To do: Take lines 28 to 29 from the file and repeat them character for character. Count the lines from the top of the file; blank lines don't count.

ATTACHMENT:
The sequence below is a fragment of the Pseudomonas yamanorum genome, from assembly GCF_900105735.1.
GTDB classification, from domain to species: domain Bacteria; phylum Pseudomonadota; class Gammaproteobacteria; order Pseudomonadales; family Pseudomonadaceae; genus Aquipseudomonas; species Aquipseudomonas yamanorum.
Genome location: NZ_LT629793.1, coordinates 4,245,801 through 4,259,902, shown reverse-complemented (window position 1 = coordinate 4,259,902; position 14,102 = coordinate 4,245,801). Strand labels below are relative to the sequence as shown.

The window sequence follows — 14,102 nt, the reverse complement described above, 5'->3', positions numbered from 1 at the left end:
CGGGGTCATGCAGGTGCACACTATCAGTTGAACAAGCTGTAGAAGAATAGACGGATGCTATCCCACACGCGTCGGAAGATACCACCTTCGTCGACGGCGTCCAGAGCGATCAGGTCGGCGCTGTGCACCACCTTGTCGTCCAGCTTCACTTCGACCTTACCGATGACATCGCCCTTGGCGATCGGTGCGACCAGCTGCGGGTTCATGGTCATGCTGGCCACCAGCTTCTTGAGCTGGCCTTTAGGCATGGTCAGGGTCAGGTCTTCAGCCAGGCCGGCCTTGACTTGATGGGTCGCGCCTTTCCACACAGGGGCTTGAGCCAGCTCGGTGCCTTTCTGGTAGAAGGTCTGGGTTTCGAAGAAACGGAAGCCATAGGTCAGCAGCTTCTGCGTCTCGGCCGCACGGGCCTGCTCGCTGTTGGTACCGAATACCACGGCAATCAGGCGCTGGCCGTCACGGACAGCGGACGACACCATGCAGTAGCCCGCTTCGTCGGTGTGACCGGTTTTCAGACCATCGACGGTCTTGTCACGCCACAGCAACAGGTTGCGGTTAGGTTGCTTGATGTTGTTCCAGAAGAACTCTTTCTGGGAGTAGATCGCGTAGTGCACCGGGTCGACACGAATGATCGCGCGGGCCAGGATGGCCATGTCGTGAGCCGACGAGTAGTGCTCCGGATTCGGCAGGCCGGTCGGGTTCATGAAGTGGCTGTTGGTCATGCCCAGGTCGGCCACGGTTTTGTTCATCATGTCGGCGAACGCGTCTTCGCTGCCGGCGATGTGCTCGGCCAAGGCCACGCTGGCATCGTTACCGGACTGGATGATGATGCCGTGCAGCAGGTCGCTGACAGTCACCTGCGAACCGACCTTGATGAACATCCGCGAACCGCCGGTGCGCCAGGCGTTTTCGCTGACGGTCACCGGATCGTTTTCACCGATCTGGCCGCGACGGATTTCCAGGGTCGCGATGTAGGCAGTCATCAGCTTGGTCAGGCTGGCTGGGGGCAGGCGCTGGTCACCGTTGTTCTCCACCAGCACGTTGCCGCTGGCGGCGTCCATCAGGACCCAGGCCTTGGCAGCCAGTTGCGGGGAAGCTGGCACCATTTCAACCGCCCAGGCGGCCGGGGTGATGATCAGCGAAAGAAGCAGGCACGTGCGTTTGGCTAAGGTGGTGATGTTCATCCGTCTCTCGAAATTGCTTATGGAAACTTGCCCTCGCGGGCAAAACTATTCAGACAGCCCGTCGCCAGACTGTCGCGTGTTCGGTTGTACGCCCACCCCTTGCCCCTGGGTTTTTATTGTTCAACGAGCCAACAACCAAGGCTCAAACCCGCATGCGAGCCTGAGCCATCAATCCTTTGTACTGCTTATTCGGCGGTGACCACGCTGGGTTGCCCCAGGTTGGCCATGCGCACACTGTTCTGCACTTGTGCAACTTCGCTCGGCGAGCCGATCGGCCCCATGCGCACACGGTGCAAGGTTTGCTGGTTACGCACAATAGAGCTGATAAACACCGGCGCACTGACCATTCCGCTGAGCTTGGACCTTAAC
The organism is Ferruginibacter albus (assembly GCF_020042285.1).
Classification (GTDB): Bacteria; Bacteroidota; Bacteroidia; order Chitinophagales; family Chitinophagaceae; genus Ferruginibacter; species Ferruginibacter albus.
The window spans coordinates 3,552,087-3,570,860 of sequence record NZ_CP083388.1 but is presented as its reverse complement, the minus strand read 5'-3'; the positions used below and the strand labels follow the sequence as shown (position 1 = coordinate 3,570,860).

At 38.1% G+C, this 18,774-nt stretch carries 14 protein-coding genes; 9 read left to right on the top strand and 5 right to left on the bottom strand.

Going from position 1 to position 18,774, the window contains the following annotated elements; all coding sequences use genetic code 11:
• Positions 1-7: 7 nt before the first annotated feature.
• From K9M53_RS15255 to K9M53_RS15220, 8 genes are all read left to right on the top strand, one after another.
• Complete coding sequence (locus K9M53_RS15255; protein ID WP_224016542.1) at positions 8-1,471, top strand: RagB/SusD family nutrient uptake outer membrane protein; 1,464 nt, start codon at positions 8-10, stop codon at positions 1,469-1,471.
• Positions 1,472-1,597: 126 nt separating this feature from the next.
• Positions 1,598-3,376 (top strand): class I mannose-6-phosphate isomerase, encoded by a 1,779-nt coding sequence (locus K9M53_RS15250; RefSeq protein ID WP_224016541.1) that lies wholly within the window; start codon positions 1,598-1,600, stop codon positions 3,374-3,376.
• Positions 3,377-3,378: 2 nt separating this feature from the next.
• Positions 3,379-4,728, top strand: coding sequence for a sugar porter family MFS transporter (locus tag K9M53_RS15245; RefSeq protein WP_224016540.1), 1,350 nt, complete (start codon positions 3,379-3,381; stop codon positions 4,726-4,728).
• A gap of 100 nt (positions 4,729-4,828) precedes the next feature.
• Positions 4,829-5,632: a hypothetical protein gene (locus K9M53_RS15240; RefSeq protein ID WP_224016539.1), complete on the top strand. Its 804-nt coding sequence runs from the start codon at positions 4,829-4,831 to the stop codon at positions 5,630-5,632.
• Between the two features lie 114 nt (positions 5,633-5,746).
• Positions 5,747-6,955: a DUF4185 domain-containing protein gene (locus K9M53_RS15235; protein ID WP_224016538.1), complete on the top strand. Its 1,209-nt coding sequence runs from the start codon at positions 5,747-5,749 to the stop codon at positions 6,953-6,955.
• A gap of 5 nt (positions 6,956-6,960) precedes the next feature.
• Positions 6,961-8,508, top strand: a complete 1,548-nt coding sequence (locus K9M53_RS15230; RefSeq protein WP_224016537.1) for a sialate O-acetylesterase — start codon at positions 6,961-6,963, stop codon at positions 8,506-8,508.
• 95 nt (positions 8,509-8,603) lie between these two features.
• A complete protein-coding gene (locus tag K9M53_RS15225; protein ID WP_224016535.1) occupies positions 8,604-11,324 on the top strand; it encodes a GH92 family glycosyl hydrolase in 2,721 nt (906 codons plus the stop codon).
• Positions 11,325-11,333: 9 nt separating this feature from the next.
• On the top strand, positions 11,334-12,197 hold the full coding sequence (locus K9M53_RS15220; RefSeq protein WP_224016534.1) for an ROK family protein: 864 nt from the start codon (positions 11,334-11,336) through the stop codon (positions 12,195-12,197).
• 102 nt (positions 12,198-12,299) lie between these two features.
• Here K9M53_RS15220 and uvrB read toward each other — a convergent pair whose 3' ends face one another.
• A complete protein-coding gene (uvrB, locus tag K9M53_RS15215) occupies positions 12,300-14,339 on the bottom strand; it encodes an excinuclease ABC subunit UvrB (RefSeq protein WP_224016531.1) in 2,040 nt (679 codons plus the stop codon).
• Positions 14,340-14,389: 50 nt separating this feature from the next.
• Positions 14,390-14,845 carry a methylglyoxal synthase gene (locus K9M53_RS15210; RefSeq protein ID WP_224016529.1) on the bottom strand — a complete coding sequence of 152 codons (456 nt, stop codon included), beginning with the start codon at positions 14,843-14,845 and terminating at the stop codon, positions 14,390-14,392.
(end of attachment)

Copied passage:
• 102 nt (positions 12,198-12,299) lie between these two features.
• Here K9M53_RS15220 and uvrB read toward each other — a convergent pair whose 3' ends face one another.